The GP failed to carry out an abdominal or rectal examination, and to adequately investigate the causes of her anaemia. Subsequently, the patient sought a second opinion from another GP who identified a swollen liver and, following a CT scan, a primary tumor was identified in her caecum and secondary cancer in her liver.
In another feature of that case, my expert advisor commented on the GP's use of the "hot key" function when recording his notes and rightly pointed out that although the use of hot keys is not uncommon, the content of the clinical notes must accurately reflect the activities that took place during the consultation.
The patient did not recall the GP carrying out a very detailed cardiovascular examination on her (including normal peripheral pulses), recorded as occurring on nine occasions, nor receiving advice on "foods, feeds and care", recorded as occurring on eight occasions. Nor did she recall receiving advice on diet and exercise, recorded as occurring on two occasions. Overall, the records were not sufficient to meet the legal requirements and the GP was found to have breached Right 4(2) of the Code.
The importance of adequate records and examination of patients is clearly demonstrated in the context of rest home care where doctors are working with other staff in multi-disciplinary teams. The communication in the clinical record should tell the whole story about the patient's care, show the observations and how they were acted on, show continuity of care, show the care delivered following the observations including medications and other treatments, specify arrangements for review and follow-up, and show how the patient responded to the care.
Many patients now see multiple providers, GPs and practice nurses within one practice, and poor note-keeping and processes interfere with continuity of care and planned follow-up. Consider the example of a fit woman in her early sixties who had been found to have significant hypertension at a routine medical examination. The plan was to monitor the blood pressure monthly for three months to gain a better picture of her levels and to further investigate and commence treatment if indicated. The patient presented to the practice nurse as directed and elevated blood pressures were recorded on each occasion but not conveyed to the doctor. At subsequent unrelated consultations over the next two years the readings were not acknowledged even though they were present in the notes. The blood pressure remained untreated and the patient died of a cerebral haemorrhage, thought to be due to untreated hypertension.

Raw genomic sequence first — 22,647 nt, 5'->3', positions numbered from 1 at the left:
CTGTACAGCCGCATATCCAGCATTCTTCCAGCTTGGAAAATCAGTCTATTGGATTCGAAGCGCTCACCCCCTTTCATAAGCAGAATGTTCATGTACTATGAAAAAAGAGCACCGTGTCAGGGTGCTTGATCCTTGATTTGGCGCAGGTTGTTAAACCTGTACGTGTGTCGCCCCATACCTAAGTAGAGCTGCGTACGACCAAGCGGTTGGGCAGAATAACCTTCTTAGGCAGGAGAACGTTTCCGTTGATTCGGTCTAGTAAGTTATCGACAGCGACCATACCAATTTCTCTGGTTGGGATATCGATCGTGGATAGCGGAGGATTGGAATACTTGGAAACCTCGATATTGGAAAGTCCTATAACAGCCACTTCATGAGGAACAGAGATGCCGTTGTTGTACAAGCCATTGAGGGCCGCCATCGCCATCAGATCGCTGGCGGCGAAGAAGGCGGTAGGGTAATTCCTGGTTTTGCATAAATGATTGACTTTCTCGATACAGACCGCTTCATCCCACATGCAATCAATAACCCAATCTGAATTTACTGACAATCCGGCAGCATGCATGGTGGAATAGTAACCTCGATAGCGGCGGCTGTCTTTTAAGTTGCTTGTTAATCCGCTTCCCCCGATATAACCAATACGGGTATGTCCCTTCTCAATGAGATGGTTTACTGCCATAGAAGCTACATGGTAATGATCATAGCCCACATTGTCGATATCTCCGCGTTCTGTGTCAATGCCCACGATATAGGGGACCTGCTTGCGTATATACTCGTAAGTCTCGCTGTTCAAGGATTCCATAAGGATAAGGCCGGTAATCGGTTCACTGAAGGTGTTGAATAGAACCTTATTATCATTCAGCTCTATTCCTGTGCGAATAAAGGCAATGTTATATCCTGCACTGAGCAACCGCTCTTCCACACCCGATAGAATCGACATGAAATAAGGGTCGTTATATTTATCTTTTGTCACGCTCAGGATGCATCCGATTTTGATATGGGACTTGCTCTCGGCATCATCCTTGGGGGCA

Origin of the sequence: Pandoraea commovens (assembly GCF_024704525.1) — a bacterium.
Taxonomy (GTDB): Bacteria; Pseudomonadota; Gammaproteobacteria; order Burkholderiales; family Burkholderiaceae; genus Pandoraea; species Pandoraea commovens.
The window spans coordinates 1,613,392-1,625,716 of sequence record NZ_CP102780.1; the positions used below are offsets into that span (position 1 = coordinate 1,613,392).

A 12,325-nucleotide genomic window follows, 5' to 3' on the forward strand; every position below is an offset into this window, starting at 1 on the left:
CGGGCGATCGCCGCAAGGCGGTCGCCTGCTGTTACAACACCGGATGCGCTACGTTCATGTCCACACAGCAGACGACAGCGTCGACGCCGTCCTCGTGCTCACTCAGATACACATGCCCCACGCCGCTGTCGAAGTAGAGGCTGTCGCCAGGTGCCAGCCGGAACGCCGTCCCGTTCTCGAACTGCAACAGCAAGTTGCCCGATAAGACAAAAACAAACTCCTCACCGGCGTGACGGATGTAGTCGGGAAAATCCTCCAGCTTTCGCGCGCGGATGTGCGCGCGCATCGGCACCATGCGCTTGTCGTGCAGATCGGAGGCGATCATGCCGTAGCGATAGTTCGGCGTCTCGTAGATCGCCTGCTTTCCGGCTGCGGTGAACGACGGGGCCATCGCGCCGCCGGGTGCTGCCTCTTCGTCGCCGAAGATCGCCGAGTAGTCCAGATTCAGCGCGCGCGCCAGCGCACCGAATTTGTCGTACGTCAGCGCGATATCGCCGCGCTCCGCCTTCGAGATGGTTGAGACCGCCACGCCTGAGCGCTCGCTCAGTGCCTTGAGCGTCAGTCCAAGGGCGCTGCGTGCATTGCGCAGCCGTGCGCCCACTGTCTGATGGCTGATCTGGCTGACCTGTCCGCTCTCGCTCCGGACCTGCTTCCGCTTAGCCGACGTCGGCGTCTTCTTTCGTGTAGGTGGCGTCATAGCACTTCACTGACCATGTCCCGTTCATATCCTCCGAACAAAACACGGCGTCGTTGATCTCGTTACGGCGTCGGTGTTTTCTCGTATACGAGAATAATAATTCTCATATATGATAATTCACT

Here the lack of communication with and from the practice nurse, together with poorly structured and documented monitoring and follow-up instructions to both the practice nurse and the patient, contributed to a potentially treatable condition being neglected.
I accept that many medical professionals operate under pressure of time. It is then, however, that a structured approach to the basics avoids the temptation of the shortcut. A fully documented examination, assessment and management plan is vital in order to ensure the patient is properly managed, and supports a patient-centred system. If the basics are attended to, the complaints and personal suffering I see will be reduced.
Health and Disability Commissioner
NZ Doctor, 9 March 2011
 For example, acute hospital discharges exceed 370,000 per annum; primary care interactions exceed 15 million consultations per annum. Source: Ministry of Health.
 Opinion 08HDC06359.
 Opinion 10HDC00253